Nov 26, 2008
    2,671
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    Loc:
    Eastern MA
    I have been experimenting with both bio-bricks and Envi-blocks. Search on these terms and you are bound to find my other comments on them. Bottom line in my opinion so far is that they are decent products and do seem to have their place. However, they are clearly premium products in terms of cost. I'm finding that they do indeed seem to burn at about the same rate as cord wood for me, that is if my estimates of my cord wood burn rate is accurate, which may be in question since I have not been able to go out and re-measure my piles in quite a while, but I expect to find myself within +/- 10%.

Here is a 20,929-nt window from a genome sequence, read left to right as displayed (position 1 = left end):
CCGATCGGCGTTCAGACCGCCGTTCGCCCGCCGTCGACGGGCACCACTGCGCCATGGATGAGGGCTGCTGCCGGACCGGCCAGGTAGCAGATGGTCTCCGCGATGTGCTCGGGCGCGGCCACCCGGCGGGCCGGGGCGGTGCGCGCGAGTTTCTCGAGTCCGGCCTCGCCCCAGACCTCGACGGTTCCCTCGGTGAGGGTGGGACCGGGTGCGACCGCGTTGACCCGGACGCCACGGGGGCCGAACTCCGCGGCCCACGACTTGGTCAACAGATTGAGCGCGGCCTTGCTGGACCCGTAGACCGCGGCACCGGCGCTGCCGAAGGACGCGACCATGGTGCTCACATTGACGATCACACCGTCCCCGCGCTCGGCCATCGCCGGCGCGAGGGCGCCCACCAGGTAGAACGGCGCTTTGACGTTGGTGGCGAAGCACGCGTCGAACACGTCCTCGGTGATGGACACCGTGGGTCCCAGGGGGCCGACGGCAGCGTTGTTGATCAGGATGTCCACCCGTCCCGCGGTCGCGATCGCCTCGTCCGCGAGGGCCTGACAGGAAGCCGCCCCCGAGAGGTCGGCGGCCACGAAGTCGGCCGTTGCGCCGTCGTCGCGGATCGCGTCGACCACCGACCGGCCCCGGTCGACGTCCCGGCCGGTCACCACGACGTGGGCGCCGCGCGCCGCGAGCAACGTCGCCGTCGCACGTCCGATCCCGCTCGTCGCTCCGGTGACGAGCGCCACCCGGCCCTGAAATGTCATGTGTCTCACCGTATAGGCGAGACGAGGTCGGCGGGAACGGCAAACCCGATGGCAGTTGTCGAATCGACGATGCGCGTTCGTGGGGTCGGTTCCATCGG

Pros: Very steady burn, quite predictable, generally cleaner mess (sawdust vacuums easily, no bugs to chase), easy to pack more in the stove (i.e. more energy dense), VERY clean burn once going - no smoke.
    Cons: Harder to get burning nice (if they smoulder on start, they STINK), more expensive, must be kept dry, new learning curve for some (more energy dense - can over fire stacked too loose)